The Very Seductive Social License to Operate – a Reality Check
Wednesday, 31st October 2012 at 11:27 am
OPINION: The social license to operate is a seductive concept, as it speaks to the business case for community relations, a traditionally ‘soft’ part of corporate life, according to Dr Leeora Black founder and managing director of the Australian Centre for Corporate Social Responsibility.
The social license concept promises that companies can win community acceptance or approval, minimise risk and obtain access to resources such as land or a good reputation. All they need to do is act like good corporate citizens.
Sounds easy, right?
Let’s take a reality check. The concept has become so popular it may be in danger of becoming the new fig leaf for companies who imagine they can buy their way to community acceptance, or that a few dollars invested in community projects will balance or offset the negative impacts of their operations. It won’t.
Queensland scholars Owens and Kemp# suggest the term ‘social license’ can actually hinder
community-corporate relationships because it does not show a pathway for sustainable community development and focuses too much on risk instead of collaboration.
At ACCSR we have been working with international colleagues for several years to define and operationalise the social license concept in a way that allows companies and communities to genuinely work together for sustainable development.
We have worked with over 40 communities and dozens of companies in several countries to test and refine our ideas and provide practical and effective strategies for community relations. Here’s what we’ve learned so far.
- The social license is a political idea. If all politics is about the distribution of benefits and impacts, then the social license is inherently political. It is about the negotiation of equitable benefits and impacts of a company in relation to its stakeholders, over the near and longer term. A social license can range from informal, like an implicit social contract, to formal, like a community benefit agreement.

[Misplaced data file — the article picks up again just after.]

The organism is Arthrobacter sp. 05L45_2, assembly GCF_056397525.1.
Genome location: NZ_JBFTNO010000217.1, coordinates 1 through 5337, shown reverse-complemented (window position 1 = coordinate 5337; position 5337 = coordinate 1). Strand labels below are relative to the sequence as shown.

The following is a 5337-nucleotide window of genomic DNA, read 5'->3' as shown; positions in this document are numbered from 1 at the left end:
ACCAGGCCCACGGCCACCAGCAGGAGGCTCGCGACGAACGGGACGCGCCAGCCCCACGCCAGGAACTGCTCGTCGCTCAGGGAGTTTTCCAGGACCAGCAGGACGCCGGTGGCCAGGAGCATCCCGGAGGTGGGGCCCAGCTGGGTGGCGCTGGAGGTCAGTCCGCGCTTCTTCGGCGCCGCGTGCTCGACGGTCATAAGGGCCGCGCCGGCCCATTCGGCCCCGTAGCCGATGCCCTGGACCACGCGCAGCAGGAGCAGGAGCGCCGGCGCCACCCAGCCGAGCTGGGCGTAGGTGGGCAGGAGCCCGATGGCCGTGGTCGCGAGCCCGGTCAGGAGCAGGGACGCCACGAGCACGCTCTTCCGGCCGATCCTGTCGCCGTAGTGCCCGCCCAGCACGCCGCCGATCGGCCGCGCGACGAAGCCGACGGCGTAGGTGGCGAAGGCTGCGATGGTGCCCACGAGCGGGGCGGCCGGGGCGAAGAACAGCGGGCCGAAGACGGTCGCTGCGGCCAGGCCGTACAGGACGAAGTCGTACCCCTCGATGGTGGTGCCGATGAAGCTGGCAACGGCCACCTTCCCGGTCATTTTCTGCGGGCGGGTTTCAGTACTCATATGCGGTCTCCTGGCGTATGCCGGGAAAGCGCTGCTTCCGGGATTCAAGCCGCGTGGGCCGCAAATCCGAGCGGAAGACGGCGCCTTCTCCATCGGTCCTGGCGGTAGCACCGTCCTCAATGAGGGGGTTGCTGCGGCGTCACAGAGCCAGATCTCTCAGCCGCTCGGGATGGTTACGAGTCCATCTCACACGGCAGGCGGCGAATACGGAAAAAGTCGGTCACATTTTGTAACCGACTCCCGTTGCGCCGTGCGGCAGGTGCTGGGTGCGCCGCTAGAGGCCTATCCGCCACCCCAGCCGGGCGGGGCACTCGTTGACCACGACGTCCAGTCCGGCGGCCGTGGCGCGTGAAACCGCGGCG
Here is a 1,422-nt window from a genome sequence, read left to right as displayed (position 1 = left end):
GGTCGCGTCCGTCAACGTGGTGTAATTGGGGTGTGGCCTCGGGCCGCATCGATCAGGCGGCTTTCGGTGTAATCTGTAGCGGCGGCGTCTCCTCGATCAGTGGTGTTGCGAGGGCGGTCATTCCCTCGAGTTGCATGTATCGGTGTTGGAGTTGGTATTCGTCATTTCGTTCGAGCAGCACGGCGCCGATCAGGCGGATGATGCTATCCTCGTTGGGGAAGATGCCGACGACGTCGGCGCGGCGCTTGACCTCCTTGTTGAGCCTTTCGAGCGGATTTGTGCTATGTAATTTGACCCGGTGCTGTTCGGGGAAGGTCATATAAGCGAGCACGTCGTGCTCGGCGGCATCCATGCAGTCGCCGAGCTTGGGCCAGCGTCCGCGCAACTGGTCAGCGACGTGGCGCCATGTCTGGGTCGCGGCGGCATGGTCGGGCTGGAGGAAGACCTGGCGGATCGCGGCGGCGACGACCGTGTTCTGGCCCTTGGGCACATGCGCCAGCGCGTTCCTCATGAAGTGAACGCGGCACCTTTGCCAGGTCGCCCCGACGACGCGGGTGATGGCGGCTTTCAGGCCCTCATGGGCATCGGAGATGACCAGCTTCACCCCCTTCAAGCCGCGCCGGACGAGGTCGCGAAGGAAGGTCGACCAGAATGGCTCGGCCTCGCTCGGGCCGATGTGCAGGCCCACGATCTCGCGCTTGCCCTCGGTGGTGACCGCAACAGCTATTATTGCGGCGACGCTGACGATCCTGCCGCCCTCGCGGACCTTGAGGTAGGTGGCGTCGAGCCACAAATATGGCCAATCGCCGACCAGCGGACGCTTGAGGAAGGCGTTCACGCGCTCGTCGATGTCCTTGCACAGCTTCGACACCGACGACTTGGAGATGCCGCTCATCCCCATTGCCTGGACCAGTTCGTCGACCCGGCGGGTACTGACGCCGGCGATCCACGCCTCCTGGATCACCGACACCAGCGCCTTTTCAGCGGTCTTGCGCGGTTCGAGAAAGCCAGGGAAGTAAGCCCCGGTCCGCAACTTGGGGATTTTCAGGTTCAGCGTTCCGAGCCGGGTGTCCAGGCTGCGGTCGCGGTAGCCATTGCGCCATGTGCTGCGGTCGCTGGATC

- The social license is not a synonym for acts of philanthropy or community investment, which on their own do not guarantee a social license.
- Negotiation of benefits and impacts entails acknowledging, respecting and sometimes ceding power to stakeholders.
- Stakeholders and communities are self-defining. They define themselves in relation to the impacts and benefits of a company and not in relation to a physical distance.
- A company that wants to restore, earn, maintain or improve its social license has to first understand the socio-political construction, or map, of its communities. Who are the stakeholders? What are their interests and needs? How do these cause divisions in communities and how, and on what issues, can stakeholders and companies work together? These fundamental questions need answers to be able to develop a meaningful social license to operate.
- Effective grievance mechanisms are essential for the effective operation of a social license. Grievance mechanisms enable imbalances in benefits and impacts to be redressed as they occur. They help prevent the social license from being eroded.
- The social license is dynamic. It changes as communities needs and expectations change, and in response to company behaviour.
- Because it is dynamic, the social license needs to be continuously monitored and when necessary adapted. The social license takes account of the history of the community’s internal dynamics and community-company relations. The more complexity encountered, the higher the need for empirical, detailed and careful measurement and negotiation of the social license. What you don’t know can hurt you.
- A community benefit agreement can under certain conditions be a very good approximation for a social license, but only if it has been based on inclusive, stakeholder-defined processes and is elastic enough to allow for changing community dynamics and needs.
- The social license to operate is measurable.
- There is no substitute for direct stakeholder engagement in the measurement of the social license. Companies need to talk directly to stakeholders to obtain robust data. Stakeholders can sometimes talk more freely with independent trustworthy intermediaries such as qualified social scientists. This means research.
- Stakeholder fatigue is only an issue when stakeholders have continually been disappointed by a failure to act on outcomes of stakeholder engagement.
- The foundation of the social license is trust. Trust is earned through consistent trustworthy behaviour over a long time.
Companies use the language of social license very freely. It’s a seductive idea, because it bolsters the legitimacy of companies when a government license does not of itself bring peace and prosperity. A real social license takes hard work and willingness to collaborate with stakeholders.
ACCSR is holding a special one-day Master Class on the Social License to Operate in Melbourne on 23rd November 2012, with Senior International Associate Dr Robert Boutilier, a pioneer in the measurement and management of the social license to operate.
About the author: Dr Leeora Black, Ph.D, is founder and managing director of the Australian Centre for Corporate Social Responsibility and an honorary visitor to the La Trobe University Graduate School of Management.